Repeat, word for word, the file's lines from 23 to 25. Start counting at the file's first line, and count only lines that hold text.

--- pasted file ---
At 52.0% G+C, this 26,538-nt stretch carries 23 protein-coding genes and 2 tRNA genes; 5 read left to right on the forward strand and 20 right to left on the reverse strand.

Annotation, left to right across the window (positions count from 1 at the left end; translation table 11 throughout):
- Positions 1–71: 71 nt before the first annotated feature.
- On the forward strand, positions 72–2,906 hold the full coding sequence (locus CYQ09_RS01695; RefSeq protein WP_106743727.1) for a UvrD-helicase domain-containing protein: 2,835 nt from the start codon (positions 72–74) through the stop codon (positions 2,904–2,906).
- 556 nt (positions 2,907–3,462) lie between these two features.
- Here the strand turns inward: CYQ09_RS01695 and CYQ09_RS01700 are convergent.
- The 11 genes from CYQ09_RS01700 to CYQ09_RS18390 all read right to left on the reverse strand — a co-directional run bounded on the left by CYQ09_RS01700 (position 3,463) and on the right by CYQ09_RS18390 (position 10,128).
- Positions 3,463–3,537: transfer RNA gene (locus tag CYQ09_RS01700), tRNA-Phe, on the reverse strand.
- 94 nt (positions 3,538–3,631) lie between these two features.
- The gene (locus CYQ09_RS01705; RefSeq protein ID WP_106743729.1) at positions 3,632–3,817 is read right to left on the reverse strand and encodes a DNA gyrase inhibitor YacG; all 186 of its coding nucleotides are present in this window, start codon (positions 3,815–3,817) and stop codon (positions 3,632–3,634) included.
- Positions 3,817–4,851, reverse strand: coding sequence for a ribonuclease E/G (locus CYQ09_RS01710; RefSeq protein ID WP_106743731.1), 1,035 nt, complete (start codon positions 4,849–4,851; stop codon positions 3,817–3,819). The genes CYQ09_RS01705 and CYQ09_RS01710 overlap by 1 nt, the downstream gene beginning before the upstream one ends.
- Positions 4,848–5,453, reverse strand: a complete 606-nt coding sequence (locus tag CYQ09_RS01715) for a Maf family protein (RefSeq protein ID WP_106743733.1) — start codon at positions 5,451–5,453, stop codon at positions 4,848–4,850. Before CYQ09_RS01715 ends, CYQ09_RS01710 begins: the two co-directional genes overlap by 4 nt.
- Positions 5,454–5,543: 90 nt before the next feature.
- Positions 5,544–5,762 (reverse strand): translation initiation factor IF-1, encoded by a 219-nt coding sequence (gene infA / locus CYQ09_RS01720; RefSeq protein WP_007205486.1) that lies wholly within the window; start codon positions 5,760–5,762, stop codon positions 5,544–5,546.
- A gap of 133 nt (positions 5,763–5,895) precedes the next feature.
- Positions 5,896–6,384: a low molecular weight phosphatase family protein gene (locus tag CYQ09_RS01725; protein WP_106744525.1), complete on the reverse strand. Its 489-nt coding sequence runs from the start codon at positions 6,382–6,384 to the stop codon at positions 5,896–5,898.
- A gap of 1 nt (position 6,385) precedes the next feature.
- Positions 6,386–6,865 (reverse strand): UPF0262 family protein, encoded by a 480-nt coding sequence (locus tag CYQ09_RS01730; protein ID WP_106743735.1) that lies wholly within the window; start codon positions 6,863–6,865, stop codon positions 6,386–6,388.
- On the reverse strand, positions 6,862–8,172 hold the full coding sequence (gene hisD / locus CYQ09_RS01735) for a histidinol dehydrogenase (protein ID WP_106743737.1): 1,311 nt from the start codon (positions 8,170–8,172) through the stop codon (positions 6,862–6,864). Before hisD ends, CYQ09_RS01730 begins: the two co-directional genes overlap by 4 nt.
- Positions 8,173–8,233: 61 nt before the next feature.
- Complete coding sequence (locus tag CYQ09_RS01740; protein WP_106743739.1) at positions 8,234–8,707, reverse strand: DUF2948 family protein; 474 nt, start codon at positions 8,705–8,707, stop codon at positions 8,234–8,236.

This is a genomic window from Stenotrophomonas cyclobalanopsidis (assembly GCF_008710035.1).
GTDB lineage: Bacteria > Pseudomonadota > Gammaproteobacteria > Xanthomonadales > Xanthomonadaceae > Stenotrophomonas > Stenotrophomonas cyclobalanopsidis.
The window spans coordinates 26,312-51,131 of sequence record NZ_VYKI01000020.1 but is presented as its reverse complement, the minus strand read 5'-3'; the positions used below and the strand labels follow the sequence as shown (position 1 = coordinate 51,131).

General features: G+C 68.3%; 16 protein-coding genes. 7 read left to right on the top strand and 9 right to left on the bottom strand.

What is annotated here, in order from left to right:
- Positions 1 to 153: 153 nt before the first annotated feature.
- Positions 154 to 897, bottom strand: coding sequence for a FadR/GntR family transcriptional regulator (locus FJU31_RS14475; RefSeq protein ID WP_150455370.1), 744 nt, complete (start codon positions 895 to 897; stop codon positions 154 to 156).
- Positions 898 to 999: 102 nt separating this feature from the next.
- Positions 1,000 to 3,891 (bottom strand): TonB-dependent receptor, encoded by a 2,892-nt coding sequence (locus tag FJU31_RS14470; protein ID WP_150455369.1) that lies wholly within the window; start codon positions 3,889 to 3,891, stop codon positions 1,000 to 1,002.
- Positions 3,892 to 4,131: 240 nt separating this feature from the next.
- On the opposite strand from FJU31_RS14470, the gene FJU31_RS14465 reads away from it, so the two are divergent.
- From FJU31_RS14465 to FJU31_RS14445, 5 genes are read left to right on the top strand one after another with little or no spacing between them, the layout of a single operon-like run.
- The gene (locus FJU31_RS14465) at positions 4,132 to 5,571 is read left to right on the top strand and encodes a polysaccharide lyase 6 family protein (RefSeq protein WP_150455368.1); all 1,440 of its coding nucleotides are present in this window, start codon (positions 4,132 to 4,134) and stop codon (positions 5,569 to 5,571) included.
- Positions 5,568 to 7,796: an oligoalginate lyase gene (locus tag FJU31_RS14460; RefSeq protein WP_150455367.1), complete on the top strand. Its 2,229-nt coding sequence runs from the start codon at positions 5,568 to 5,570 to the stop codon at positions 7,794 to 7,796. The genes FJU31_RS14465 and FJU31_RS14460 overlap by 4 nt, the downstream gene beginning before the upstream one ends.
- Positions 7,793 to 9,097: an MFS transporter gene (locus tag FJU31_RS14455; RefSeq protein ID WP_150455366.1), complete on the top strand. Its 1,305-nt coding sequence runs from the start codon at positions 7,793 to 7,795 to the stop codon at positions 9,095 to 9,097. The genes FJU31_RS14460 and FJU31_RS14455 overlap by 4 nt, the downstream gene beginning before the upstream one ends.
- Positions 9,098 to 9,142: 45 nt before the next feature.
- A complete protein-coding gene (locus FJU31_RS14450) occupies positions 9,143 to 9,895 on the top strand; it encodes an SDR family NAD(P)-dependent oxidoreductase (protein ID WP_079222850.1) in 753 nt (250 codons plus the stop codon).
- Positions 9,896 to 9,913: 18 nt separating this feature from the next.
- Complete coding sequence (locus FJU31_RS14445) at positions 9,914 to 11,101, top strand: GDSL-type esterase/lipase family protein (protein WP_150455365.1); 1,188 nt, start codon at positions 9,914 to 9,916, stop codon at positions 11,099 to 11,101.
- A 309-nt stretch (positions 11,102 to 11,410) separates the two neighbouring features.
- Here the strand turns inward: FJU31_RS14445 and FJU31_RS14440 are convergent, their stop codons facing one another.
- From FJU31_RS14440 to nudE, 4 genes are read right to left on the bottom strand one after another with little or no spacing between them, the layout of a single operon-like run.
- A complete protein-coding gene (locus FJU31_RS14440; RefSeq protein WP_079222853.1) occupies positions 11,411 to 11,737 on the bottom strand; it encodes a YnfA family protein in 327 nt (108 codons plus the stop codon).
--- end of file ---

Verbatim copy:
GTDB lineage: Bacteria > Pseudomonadota > Gammaproteobacteria > Xanthomonadales > Xanthomonadaceae > Stenotrophomonas > Stenotrophomonas cyclobalanopsidis.
The window spans coordinates 26,312-51,131 of sequence record NZ_VYKI01000020.1 but is presented as its reverse complement, the minus strand read 5'-3'; the positions used below and the strand labels follow the sequence as shown (position 1 = coordinate 51,131).

General features: G+C 68.3%; 16 protein-coding genes. 7 read left to right on the top strand and 9 right to left on the bottom strand.